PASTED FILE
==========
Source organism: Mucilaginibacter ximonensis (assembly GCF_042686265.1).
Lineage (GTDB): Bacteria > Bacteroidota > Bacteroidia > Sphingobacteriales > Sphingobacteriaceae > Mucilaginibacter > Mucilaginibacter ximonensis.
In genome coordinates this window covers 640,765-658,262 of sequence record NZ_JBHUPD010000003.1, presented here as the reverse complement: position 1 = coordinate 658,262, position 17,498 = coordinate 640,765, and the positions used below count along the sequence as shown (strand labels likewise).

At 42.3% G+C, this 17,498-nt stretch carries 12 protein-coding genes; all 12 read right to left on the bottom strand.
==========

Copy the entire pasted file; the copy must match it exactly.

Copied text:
Source organism: Mucilaginibacter ximonensis (assembly GCF_042686265.1).
Lineage (GTDB): Bacteria > Bacteroidota > Bacteroidia > Sphingobacteriales > Sphingobacteriaceae > Mucilaginibacter > Mucilaginibacter ximonensis.
In genome coordinates this window covers 640,765-658,262 of sequence record NZ_JBHUPD010000003.1, presented here as the reverse complement: position 1 = coordinate 658,262, position 17,498 = coordinate 640,765, and the positions used below count along the sequence as shown (strand labels likewise).

At 42.3% G+C, this 17,498-nt stretch carries 12 protein-coding genes; all 12 read right to left on the bottom strand.